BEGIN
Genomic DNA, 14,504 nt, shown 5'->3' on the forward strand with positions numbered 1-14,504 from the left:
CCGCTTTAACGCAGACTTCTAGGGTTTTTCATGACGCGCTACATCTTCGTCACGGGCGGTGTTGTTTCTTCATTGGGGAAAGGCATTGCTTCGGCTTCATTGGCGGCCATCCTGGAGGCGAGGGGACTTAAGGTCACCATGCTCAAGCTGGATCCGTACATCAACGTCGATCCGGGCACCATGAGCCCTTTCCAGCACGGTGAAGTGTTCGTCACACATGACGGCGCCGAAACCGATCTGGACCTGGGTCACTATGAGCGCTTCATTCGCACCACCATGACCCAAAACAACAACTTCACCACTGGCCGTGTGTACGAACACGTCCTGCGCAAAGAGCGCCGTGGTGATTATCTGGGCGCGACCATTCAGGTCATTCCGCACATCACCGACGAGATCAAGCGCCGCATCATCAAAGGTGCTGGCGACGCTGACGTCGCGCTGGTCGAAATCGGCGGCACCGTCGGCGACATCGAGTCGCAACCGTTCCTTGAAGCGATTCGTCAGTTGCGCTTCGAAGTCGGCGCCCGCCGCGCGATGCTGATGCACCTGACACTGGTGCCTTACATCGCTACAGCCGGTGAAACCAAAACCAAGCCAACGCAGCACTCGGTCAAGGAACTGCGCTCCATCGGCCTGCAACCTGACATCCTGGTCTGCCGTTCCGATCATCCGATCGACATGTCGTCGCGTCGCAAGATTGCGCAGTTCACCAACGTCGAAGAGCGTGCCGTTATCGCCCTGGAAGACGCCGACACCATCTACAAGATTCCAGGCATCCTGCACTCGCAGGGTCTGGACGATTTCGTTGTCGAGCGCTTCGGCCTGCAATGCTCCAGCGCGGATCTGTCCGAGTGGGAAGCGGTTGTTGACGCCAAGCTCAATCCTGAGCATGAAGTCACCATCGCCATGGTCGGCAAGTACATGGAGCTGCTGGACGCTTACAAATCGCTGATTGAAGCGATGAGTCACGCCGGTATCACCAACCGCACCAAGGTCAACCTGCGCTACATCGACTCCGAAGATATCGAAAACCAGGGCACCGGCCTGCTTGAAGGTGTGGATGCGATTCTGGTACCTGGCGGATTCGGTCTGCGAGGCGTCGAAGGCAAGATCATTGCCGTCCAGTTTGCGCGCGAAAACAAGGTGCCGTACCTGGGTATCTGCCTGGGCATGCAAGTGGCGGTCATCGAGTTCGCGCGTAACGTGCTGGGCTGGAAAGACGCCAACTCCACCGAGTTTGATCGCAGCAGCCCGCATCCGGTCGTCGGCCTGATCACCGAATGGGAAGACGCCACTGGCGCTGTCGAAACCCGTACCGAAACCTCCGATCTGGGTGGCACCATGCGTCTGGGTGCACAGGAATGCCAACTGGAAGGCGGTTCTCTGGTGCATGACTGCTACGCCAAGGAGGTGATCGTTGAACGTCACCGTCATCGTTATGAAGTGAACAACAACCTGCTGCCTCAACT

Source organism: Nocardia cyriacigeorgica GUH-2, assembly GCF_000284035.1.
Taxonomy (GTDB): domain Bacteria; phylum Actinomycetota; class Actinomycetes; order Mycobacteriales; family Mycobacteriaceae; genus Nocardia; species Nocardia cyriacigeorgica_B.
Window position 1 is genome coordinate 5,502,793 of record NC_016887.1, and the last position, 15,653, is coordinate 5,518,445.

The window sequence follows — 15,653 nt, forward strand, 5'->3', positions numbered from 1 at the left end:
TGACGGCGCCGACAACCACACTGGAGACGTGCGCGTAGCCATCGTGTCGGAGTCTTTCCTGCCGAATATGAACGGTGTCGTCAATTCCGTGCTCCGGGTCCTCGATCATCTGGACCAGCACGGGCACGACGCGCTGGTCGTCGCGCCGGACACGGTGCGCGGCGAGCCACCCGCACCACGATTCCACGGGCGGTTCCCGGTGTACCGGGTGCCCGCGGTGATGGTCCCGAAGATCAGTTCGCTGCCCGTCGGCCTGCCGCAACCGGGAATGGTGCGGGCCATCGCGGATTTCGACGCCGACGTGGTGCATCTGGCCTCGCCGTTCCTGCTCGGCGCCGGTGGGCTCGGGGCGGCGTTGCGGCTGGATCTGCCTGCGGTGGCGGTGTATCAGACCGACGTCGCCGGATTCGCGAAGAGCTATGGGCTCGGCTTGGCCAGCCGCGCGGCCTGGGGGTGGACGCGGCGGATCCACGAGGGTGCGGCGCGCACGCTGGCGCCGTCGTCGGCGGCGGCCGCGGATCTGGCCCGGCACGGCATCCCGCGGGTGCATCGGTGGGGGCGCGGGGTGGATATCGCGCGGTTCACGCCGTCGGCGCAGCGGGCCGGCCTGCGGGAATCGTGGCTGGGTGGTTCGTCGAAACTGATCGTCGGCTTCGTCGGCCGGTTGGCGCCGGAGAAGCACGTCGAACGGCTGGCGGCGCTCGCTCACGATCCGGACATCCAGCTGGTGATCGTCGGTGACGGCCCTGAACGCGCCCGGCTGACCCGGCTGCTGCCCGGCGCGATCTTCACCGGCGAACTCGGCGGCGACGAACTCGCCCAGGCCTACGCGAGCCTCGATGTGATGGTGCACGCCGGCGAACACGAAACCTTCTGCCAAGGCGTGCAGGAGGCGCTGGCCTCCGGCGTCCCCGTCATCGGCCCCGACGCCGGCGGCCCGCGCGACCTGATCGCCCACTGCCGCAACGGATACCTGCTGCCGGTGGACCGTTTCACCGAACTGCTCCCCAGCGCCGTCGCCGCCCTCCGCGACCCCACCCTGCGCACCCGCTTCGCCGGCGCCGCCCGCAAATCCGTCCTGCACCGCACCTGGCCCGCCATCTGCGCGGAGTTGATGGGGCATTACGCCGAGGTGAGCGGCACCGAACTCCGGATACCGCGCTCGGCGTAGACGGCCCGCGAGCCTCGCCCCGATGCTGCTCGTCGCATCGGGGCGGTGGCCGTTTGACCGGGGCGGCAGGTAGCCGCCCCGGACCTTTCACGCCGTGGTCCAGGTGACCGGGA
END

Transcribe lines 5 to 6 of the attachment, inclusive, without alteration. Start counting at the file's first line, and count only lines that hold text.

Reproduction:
Window position 1 is genome coordinate 5,502,793 of record NC_016887.1, and the last position, 15,653, is coordinate 5,518,445.

The window sequence follows — 15,653 nt, forward strand, 5'->3', positions numbered from 1 at the left end: